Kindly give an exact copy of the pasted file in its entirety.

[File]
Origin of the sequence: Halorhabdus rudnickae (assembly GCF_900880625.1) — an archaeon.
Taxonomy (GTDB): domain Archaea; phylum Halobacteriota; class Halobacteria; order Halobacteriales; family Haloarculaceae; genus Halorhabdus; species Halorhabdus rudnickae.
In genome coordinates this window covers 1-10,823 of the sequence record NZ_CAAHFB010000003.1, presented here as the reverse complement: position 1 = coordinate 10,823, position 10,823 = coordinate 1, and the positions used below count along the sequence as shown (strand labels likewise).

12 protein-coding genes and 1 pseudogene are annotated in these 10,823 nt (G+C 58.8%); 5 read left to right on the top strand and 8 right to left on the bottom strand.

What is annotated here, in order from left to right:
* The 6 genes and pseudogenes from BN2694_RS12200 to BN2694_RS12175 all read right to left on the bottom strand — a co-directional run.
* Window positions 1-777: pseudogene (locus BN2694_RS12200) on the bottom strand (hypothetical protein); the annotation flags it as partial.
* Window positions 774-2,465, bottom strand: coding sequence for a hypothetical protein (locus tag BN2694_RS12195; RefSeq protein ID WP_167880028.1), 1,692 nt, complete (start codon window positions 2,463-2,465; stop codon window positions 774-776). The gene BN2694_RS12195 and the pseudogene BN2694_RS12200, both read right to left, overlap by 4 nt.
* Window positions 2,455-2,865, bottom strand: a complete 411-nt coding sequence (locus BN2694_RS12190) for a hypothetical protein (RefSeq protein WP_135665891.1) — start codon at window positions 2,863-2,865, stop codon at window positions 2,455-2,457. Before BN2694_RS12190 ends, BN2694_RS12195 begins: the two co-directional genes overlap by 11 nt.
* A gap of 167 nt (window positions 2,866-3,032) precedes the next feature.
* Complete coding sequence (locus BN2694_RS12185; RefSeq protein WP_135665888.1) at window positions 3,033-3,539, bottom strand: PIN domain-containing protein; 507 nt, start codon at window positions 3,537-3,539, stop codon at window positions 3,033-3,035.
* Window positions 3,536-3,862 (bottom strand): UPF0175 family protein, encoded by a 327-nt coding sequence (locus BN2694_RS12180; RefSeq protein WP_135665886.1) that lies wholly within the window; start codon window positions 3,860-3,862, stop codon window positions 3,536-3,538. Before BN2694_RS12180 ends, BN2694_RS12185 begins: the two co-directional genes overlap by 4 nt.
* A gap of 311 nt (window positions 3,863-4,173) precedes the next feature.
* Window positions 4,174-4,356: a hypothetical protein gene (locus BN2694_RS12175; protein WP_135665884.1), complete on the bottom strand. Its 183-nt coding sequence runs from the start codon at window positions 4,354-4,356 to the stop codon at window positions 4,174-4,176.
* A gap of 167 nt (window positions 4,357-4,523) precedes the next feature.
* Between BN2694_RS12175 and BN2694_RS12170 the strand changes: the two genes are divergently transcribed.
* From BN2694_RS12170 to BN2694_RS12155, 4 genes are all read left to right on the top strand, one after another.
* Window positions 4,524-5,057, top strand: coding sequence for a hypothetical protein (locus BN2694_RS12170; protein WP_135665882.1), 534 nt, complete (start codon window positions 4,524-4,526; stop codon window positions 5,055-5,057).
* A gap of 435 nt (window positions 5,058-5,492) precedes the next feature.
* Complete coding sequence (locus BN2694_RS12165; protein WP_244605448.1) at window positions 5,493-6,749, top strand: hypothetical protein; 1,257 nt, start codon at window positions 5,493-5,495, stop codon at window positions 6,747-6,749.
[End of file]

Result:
Origin of the sequence: Halorhabdus rudnickae (assembly GCF_900880625.1) — an archaeon.
Taxonomy (GTDB): domain Archaea; phylum Halobacteriota; class Halobacteria; order Halobacteriales; family Haloarculaceae; genus Halorhabdus; species Halorhabdus rudnickae.
In genome coordinates this window covers 1-10,823 of the sequence record NZ_CAAHFB010000003.1, presented here as the reverse complement: position 1 = coordinate 10,823, position 10,823 = coordinate 1, and the positions used below count along the sequence as shown (strand labels likewise).

12 protein-coding genes and 1 pseudogene are annotated in these 10,823 nt (G+C 58.8%); 5 read left to right on the top strand and 8 right to left on the bottom strand.

What is annotated here, in order from left to right:
* The 6 genes and pseudogenes from BN2694_RS12200 to BN2694_RS12175 all read right to left on the bottom strand — a co-directional run.
* Window positions 1-777: pseudogene (locus BN2694_RS12200) on the bottom strand (hypothetical protein); the annotation flags it as partial.
* Window positions 774-2,465, bottom strand: coding sequence for a hypothetical protein (locus tag BN2694_RS12195; RefSeq protein ID WP_167880028.1), 1,692 nt, complete (start codon window positions 2,463-2,465; stop codon window positions 774-776). The gene BN2694_RS12195 and the pseudogene BN2694_RS12200, both read right to left, overlap by 4 nt.
* Window positions 2,455-2,865, bottom strand: a complete 411-nt coding sequence (locus BN2694_RS12190) for a hypothetical protein (RefSeq protein WP_135665891.1) — start codon at window positions 2,863-2,865, stop codon at window positions 2,455-2,457. Before BN2694_RS12190 ends, BN2694_RS12195 begins: the two co-directional genes overlap by 11 nt.
* A gap of 167 nt (window positions 2,866-3,032) precedes the next feature.
* Complete coding sequence (locus BN2694_RS12185; RefSeq protein WP_135665888.1) at window positions 3,033-3,539, bottom strand: PIN domain-containing protein; 507 nt, start codon at window positions 3,537-3,539, stop codon at window positions 3,033-3,035.
* Window positions 3,536-3,862 (bottom strand): UPF0175 family protein, encoded by a 327-nt coding sequence (locus BN2694_RS12180; RefSeq protein WP_135665886.1) that lies wholly within the window; start codon window positions 3,860-3,862, stop codon window positions 3,536-3,538. Before BN2694_RS12180 ends, BN2694_RS12185 begins: the two co-directional genes overlap by 4 nt.
* A gap of 311 nt (window positions 3,863-4,173) precedes the next feature.
* Window positions 4,174-4,356: a hypothetical protein gene (locus BN2694_RS12175; protein WP_135665884.1), complete on the bottom strand. Its 183-nt coding sequence runs from the start codon at window positions 4,354-4,356 to the stop codon at window positions 4,174-4,176.
* A gap of 167 nt (window positions 4,357-4,523) precedes the next feature.
* Between BN2694_RS12175 and BN2694_RS12170 the strand changes: the two genes are divergently transcribed.
* From BN2694_RS12170 to BN2694_RS12155, 4 genes are all read left to right on the top strand, one after another.
* Window positions 4,524-5,057, top strand: coding sequence for a hypothetical protein (locus BN2694_RS12170; protein WP_135665882.1), 534 nt, complete (start codon window positions 4,524-4,526; stop codon window positions 5,055-5,057).
* A gap of 435 nt (window positions 5,058-5,492) precedes the next feature.
* Complete coding sequence (locus BN2694_RS12165; protein WP_244605448.1) at window positions 5,493-6,749, top strand: hypothetical protein; 1,257 nt, start codon at window positions 5,493-5,495, stop codon at window positions 6,747-6,749.